I don’t think I will ever do another musical. There won’t be a role that will ever fit me as well
You had never done a musical before The King And I. What was the biggest challenge?
IN the beginning, I had no confidence that I would be able to do a musical at all. During the rehearsal period to the opening of the Broadway run, I was shocked by how much I learned and grew as a performer and this gave me confidence. It is very different from films because there is no room for any dialogue error when you’re in front of a live audience. I had to learn doing theatre in English from scratch. I don’t think I will ever do another musical after The King and I because there won’t be another role that will ever fit me as well.
Do you have any pre-show rituals?
BEFORE every performance I pray to the god of theatre for the success of each show and for the safety and health of the cast and crew.
Do you have a favourite song in the show?
THE whole Rodgers and Hammerstein score is magical, but my favourite songs are Hello Young Lovers and Something Wonderful. Listening to these two songs from close range was a perk of being King.
What is your strongest memory of the Broadway opening night?
SADLY I had a high fever so I wasn’t able to enjoy it. However, I was able to approach the West End opening with more ease and I was so excited and nervous. We had two shows the day after so I wasn’t able to fully enjoy the after-party. I had to make sure to leave a little early to rest my body for the next performances.
What was it like returning to the role of the King and working with your co-star Kelli O’Hara again?
I HEARD about the show moving to London towards the end of my run in New York. After coming back to do the show a second time on Broadway, I realised how much I didn’t want this journey to be over. So in that sense, I am grateful I was given another chance to play the King. Every show with Kelli felt like we were fencing. It was so much fun and also very thrilling. I was a little bit nervous about performing to a London audience, but they were incredible and really enjoyed the show – especially on the weekends. Many people have a drink or two before the show and it felt like their laughter was noticeably louder. I imagined this has not changed since the days of Shakespeare.
What do you believe is the enduring appeal of the musical?
AT the very core of this story is the theme that regardless of country, race, sex, age, and profession, people can come to understand and respect each other. This theme is why people can relate to the story. The world is now faced with new social issues, so we always found ways to keep our show relevant and fresh.
Is it tricky working with so many children?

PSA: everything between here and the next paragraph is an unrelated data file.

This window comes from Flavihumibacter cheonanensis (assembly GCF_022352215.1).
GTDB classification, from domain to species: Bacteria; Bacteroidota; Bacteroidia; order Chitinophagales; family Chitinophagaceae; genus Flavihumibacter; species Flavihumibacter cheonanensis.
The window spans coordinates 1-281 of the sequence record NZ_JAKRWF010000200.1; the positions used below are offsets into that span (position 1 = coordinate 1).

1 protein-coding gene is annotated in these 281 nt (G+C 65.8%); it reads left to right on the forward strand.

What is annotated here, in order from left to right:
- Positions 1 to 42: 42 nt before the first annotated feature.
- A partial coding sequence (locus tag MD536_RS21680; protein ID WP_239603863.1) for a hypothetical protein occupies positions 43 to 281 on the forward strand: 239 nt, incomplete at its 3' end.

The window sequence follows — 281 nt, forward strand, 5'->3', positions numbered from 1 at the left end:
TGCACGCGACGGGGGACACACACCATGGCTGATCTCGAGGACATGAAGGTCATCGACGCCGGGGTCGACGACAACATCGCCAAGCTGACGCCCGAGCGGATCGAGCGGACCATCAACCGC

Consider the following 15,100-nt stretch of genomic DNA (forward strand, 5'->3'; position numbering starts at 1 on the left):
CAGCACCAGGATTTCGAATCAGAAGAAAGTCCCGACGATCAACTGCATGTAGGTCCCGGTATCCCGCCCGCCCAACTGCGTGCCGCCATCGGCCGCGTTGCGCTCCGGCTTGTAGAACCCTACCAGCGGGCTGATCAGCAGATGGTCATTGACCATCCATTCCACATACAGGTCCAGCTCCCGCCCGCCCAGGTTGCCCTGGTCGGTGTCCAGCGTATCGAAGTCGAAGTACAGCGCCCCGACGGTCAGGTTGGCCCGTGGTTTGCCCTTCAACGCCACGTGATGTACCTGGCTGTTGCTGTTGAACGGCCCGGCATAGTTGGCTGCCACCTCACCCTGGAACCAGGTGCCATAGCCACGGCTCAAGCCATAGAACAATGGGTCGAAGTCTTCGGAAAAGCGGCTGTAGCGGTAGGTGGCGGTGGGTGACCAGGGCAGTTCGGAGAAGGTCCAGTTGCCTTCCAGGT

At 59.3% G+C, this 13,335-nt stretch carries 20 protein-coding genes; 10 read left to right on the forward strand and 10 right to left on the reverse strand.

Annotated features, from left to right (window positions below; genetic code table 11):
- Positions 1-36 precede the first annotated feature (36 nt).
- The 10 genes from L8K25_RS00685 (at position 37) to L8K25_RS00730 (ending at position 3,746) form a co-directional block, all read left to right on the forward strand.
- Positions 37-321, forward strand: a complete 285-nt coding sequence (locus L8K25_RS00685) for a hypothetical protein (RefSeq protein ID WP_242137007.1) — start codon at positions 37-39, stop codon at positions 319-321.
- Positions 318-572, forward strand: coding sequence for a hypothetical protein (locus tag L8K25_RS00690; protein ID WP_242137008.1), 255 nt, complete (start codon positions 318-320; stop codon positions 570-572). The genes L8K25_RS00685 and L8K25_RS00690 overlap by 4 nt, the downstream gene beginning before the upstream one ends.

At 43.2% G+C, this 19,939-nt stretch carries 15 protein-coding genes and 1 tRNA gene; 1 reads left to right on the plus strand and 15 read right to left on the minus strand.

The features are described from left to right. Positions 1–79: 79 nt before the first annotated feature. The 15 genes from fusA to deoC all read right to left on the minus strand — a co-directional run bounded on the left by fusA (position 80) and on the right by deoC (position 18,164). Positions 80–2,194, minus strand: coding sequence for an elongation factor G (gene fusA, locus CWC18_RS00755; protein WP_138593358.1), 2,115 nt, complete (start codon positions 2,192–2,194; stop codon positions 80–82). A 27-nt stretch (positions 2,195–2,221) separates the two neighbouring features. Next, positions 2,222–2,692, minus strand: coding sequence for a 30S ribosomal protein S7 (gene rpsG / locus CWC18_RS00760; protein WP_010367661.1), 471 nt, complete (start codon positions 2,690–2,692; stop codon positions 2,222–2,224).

THEY are all so professional, so it wasn’t too different from working with the adults to be honest. All the kids respected me as the King so it was easy for me to be natural with them on and off stage.
How did you approach playing the King of Siam?
WHILE being under constant pressure and threat of colonization from western powers, the King had a sense of mission for his country to progress and modernize. However, there were many things that he could not come to accept or understand because of the education he received. He also understood that Thailand would not fully progress to the same level of other modern countries until he relinquished his power to the next generation. His death was required in order for his country to change drastically. This mission was a lonely and difficult process that few understood.
You have worked on many Hollywood blockbusters and The King And I will be seen in cinemas later this month. What was it like filming the stage production?
FILMING for cinemas was such an incredible experience. We filmed over several nights with a live audience of thousands each time – which is very different compared to filming a scene on a movie set. I tried to keep the intensity and sense of drama that every live show had.
How do you feel about having your performance preserved on the big screen for people to enjoy all over the world?
IT’S such an honour that we’ve been able to film this production and now audiences around the world can enjoy it for themselves and see the passion of our wonderful cast on the big screen. I’ll probably be so nervous though that I don’t think I’ll be able to enjoy watching it myself.
■ The King and I: From The Palladium can be seen in cinemas on Thursday, November 29. For tickets and venues go to kingandimusicalcinema.com
Ken on stage with Kelli O’Hara Ken Watanabe as the King of Siam in the London production of The King And I